Lactarius haugiae is gregarious. It has been collected in cloud forests with Quercus spp. and Carpinus caroliniana trees (Bandala et al., 2016). For other species of Lactarius from Veracruz like L. acatlanensis, it has been demonstrated the association with species of Fagaceae like Fagus grandifolia var. mexicana (Montoya et al., 2017), which distributes close to the sampling areas of L. haugiae. Testing against a soil fungi database from Mexico (unpublished data) we have discarded the distribution of L. haugiae in other Fagaceae forests of Mexico (Quercus spp). Veracruz, particularly the area surronding Xalapa city have been under intense scrutiny by different researchers during the past 50 years at least; so L. haugiae has a very specific distribution associated to some mountain cloud forest ectomycorrhizal host, probably F. grandifolia var. mexicana.
The subtropical cloud forest, particularly those in Veracruz state are highly threatened due to changes in land uses to convert forests areas into urban territories (Williams-Linera et al., 2015). All the land that surrounds the “Santuario Bosque de Niebla” has been dramatically changed to cattle lands, increasing the isolation of different relicts of this vegetation type across Veracruz state. Also, the areas around the “Instituto de Ecologia A.C.” are urban territories where threats like edge effects and pollution via atmospheric deposits, affect L. haugiae and its hosts.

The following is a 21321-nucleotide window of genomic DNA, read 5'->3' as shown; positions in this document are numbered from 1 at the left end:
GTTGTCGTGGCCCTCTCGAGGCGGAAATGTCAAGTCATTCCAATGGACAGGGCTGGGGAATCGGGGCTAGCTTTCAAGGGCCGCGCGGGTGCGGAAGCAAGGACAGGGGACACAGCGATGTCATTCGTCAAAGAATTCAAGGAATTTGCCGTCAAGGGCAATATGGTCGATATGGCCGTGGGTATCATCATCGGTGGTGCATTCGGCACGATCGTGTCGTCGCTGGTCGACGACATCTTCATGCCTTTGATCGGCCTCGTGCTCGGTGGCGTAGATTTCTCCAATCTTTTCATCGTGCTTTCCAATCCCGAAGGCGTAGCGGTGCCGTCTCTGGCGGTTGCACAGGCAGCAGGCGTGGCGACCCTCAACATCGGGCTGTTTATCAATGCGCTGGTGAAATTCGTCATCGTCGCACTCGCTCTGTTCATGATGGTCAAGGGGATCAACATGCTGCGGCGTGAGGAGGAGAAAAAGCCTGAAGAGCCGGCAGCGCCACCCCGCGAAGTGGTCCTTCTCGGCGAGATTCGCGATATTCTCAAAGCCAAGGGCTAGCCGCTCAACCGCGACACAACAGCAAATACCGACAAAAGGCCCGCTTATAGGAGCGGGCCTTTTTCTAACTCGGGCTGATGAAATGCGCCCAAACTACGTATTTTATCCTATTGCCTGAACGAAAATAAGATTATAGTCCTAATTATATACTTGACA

Currently the “Instituto de Ecología A.C.” protects the “Santuario Bosque de Niebla” where L. haugiae the only subpopulation is known to develop. This site represents one of the last relicts of subtropical cloud forest around Xalapa, in Central Veracruz (Bandala et al., 2016).
One of the main needs is to increase the sampling effort in other forest patches proximate to the “Santuario Bosque de Niebla” and the “Instituto de Ecología A.C.”. Doing this would help to elucidate if Lactarius haugiae known distribution is constrained by the absence of records, or if it represents the natural species distribution range. At the same time, this would allow establishing biological corridors between adjacent areas where L. haugiae develop and ensure genetic exchange. Also, is necessary to elucidate who is the main ectomycorrhizal host of L. haugiae in those sites, to ensure the protection of both species. It will be needed also to investigate for possible edge effects in populations of Lactarius haugiae due to the limited distribution of this species.
There are not reports about edibility or use of this species.
Bandala, V. M., Montoya, L., & Ramos, A. (2016). Two new Lactarius species from a subtropical cloud forest in eastern Mexico. Mycologia, 108(5), 967-980.
Montoya, L., Bandala, V. M., Ramos, A., & Garay-Serrano, E. (2017). The ectomycorrhizae of Lactarius rimosellus and Lactarius acatlanensis with the endangered Fagus grandifolia var. mexicana. Symbiosis, 73(2), 135-144.
Williams-Linera, G., López-Barrera, F., & Bonilla-Moheno, M. (2015). Estableciendo la línea de base para la restauración del bosque de niebla en un paisaje periurbano. Madera y bosques, 21(2), 89-101.